With the two top players most linked to the Dolphins - McClain and Bryant - already gone, the Dolphins could use the 12th overall pick on an offensive play-maker...who isn't a receiver. C.J. Spiller will generate a lot of discussion in Miami's war room if he's still on the board when the Dolphins are on the clock. Ricky Williams will be 33 before the start of next season and is only under contract for one more season. He's also already said publicly that 2010 is likely his last season. Starting RB Ronnie Brown, meanwhile, is 28 and is rehabbing his second season-ending injury in three years. The 2010 season is also his final season under contract as of now. Spiller, meanwhile, is an electrifying back who would complement Ronnie well if Brown is re-signed beyond 2010.

I also wouldn't rule out an outside linebacker like Jason Pierre-Paul or Sergio Kindle. And a sleeper to keep an eye on -- even at No. 12 -- might be Sean Weatherspoon. Bill Parcells would love the versatility he would bring to Miami's linebackers. Never rule out a trade down to acquire more picks, too. This front office loves their draft picks and is always looking to add more mid to late-rounders.

13. SAN FRANCISCO 49ers -- Trent Williams, Oklahoma Offensive Tackle

Mocking The Draft says: It's clear that the 49ers need an upgrade at right tackle. Bryan Bulaga and Bruce Campbell may still be available, but Williams is the best pure right tackle in the draft. He may have played on the left side in 2009, but he showed earlier in his career that he was a natural on the right side.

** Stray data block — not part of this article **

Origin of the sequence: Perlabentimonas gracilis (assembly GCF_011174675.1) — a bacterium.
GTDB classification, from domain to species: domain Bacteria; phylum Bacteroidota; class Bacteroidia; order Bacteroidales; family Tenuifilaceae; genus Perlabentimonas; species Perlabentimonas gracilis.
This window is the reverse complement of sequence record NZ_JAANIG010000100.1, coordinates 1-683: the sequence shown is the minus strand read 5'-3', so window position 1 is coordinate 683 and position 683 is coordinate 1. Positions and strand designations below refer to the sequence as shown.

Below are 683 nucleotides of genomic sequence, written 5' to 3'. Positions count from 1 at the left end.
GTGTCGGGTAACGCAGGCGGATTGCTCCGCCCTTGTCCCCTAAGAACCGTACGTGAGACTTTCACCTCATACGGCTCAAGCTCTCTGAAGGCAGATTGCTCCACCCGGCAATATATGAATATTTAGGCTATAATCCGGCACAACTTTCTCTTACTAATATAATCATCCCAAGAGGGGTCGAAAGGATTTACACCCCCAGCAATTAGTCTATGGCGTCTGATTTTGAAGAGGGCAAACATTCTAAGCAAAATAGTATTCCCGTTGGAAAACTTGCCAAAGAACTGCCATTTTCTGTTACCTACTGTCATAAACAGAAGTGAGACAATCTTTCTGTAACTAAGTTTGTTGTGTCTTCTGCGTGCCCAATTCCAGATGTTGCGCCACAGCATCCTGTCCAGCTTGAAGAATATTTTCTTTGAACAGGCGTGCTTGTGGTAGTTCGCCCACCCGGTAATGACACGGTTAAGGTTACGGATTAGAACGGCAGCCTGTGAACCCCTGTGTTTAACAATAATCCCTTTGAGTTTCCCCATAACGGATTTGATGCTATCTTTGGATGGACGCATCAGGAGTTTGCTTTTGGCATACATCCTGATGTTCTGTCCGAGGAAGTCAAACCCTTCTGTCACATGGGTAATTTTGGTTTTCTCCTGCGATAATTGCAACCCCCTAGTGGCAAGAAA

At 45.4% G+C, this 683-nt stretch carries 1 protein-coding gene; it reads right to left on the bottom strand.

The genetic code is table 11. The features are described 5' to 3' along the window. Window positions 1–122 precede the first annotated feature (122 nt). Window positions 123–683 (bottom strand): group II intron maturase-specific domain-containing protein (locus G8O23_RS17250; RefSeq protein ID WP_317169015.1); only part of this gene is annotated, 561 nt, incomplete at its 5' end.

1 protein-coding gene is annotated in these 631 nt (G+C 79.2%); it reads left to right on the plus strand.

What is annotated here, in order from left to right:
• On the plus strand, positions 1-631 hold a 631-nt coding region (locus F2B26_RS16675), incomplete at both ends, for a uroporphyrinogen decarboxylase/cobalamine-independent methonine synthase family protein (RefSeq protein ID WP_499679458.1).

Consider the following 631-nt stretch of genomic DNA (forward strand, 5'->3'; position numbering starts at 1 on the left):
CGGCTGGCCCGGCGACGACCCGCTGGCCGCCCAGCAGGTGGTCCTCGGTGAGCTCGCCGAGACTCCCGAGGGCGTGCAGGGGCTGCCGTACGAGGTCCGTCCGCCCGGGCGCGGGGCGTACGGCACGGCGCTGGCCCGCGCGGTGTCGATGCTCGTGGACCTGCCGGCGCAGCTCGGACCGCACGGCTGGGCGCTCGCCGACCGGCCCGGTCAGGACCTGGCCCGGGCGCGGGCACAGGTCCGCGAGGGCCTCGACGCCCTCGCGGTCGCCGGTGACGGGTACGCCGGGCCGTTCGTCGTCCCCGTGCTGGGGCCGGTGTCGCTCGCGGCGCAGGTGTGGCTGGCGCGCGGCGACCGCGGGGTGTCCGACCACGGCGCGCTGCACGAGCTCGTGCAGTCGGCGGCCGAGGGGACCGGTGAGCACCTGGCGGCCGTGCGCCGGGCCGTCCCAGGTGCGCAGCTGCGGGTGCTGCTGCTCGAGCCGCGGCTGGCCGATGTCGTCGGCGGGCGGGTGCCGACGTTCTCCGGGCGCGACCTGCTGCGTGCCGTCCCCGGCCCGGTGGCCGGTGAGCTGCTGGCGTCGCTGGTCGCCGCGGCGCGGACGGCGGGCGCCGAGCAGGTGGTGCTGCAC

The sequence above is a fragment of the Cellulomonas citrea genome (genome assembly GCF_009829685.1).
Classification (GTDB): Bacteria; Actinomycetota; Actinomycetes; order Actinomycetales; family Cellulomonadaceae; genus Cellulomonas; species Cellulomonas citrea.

Niners Nation says: Arguably the biggest hole on the 2009 San Francisco 49ers was the offensive line. An improved line means more holes for the running game, and more time for the quarterback. Accordingly, the 49ers are expected to expand quite a bit of resources improving the line. Trent Williams is certainly a big behemoth of a man.  After Okung and Davis, he's certainly a talented performer worth grabbing. At Niners Nation we've had plenty of discussions about Williams and there is some concern that he lacks some of the necessary fundamentals and has bust written all over him. Maybe folks are still a bit burned from Kwame Harris?

If the 49ers draft Williams he would have as good a chance to start from Day One as most any other rookie in this draft. The 49ers biggest offensive line weakness was at right tackle, where Adam Snyder is a liability as a starter. Williams could get a chance to join Joe Staley as a bookend for the next decade. While drafting offensive linemen isn't exactly "exciting," it fills a huge need for the team and could prove to be a difference-maker for a team looking to get back to the playoffs.

At just offensive tackle, Bryan Bulaga is a guy a lot of folks like. Many like him more than Trent Williams. So, the next two months of the evaluation process are going to be important for the 49ers determining exactly which OT they want on the right side in 2010. The 49ers could also very well take a look at CJ Spiller with this pick.  The team needs an explosive player like Spiller who could be worked in to the return game, and also provide a splashy change of pace option for Frank Gore.  Additionally, the team could use help in the secondary, specifically at safety.  Finally, although the sack totals were solid, the team could conceivably use another pass-rush threat.

14. SEATTLE SEAHAWKS (from Denver) -- Bryan Bulaga, Iowa Offensive Tackle

Mocking The Draft says: With the career of future Hall of Fame tackle Walter Jones comig to an end, Seattle could benefit by taking his replacement this year. It's a strong tackle class early, but there is a considerable dropoff after the first-round tackles. Bulaga is considered by some a top 10 talent and could give Seattle it's next great left tackle.